Things fall apart

enda kenny fewer politicians

It’s becoming increasingly evident that our present government lacks the balls to make difficult decisions.

Instead of tackling the real and substantive issues facing our country, they distract us with utterly pointless and extraneous concerns.

They have failed in reducing unemployment. Over 400,000 people are still trapped in a welfare system that disincentivises people from working.

The government is afraid to redress this imbalance as it will be interpreted as a move to cut welfare benefits.

They have failed in improving our Health Service. For the second year running, James Reilly’s department of health are going to over-spend their budget and require a cash injection. Service levels are still abysmal. Many people under financial pressure are being forced to give up their private health insurance, meaning the problem is only going to get worse.

The government is afraid to take the drastic action necessary to reform the HSE as they don’t want confrontations with the public sector unions, the consultants and the pharmaceutical companies.

They have failed in addressing issues in the housing market. Over 200,000 people are deep in negative equity. In some cases like Priory Hall, their homes are effectively worthless. Young couples who need to accommodate their growing families are trapped in tiny urban apartments. The market has stagnated. The construction industry has been decimated and an entire generation has been crippled by onerous debts.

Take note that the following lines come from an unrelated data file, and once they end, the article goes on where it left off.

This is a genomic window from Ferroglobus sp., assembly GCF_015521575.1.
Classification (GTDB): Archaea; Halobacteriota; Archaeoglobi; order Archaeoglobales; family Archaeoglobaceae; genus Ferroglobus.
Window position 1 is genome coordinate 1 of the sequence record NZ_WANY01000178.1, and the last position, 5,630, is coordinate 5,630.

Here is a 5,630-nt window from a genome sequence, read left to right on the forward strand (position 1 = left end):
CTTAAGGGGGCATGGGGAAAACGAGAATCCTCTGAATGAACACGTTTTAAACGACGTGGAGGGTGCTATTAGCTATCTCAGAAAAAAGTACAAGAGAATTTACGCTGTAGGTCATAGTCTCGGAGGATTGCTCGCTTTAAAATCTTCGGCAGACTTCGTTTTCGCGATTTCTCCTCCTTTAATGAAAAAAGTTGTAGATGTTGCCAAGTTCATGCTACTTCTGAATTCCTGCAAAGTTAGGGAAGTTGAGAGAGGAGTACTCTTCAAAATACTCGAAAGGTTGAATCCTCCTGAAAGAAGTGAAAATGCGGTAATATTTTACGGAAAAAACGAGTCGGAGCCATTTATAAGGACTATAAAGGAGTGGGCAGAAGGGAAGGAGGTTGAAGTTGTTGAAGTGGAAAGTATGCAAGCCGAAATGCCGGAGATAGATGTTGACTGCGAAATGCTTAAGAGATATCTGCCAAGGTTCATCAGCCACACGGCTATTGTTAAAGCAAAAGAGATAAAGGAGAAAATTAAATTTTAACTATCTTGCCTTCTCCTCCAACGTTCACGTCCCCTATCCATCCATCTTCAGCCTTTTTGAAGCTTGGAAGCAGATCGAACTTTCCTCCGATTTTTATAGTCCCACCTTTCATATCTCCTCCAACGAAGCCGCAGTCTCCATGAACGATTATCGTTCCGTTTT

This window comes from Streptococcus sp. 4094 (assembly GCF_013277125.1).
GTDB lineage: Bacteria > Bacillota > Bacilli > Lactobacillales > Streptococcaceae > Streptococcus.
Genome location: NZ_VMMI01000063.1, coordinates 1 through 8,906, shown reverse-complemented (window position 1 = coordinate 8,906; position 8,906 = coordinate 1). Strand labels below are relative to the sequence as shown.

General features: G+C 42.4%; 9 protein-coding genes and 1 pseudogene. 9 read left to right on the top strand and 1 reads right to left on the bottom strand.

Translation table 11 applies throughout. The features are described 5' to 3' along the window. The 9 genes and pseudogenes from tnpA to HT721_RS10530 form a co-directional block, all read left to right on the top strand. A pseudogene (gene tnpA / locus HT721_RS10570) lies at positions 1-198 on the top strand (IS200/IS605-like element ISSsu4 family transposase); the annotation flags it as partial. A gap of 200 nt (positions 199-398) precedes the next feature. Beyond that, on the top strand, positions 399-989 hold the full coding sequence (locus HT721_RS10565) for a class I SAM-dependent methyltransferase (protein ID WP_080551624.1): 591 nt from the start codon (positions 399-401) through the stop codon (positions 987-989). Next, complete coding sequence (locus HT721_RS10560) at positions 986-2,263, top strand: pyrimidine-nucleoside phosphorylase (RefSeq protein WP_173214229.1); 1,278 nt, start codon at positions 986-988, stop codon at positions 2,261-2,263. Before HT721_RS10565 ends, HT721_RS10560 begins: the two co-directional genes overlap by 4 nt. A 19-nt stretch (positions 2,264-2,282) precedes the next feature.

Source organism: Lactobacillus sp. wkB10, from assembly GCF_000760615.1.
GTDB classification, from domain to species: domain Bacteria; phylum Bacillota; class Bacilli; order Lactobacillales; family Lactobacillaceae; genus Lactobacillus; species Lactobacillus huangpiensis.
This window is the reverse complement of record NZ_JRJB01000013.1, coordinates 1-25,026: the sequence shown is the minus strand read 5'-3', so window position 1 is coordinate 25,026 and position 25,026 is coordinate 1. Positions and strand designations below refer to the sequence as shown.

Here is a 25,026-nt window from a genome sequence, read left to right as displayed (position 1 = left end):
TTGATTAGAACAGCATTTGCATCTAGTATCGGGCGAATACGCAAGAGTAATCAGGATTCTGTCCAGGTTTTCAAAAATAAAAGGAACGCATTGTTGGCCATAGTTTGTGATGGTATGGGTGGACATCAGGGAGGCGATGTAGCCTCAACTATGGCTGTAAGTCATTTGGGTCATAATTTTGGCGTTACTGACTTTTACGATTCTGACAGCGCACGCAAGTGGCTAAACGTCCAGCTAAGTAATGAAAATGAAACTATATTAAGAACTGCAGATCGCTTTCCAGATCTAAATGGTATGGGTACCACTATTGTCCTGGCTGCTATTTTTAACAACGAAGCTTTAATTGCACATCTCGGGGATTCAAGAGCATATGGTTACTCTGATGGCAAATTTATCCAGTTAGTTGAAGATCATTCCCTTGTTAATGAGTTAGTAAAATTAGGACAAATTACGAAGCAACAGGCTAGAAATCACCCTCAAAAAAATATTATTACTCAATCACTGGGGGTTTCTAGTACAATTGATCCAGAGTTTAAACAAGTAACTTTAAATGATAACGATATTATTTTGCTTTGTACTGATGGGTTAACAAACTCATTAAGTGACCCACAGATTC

The government is afraid to act decisively on questions of personal insolvency, debt forgiveness and inevitably repossessions, as the sacrosanct nature of the family home (even when dealing with Buy to Let properties) is used as emotional blackmail.

They have failed in supporting small business. Our high streets are like ghost towns. Nearly one in eight commercial properties in Ireland is unoccupied and small businesses are closing their doors every day.

The government is afraid to tackle upwards-only rent reviews on properties which are largely owned by Nama developers and afraid to compel our state owned banks to start lending money to stimulate growth in the small business sector and ultimately create jobs.

Yes, instead of focusing on the genuine challenges, what are they preoccupying themselves with? The abolition of the Seanad. An anachronistic, white elephant that we all know serves no useful purpose other than to provide sinecures for failed TD’s, councillors and other government cronies.

Putting such a puerile question to the people is frankly insulting, a waste of our time, an insult to our hard-fought suffrage and as entirely pointless as the Children’s Referendum.

Bread and circuses indeed….

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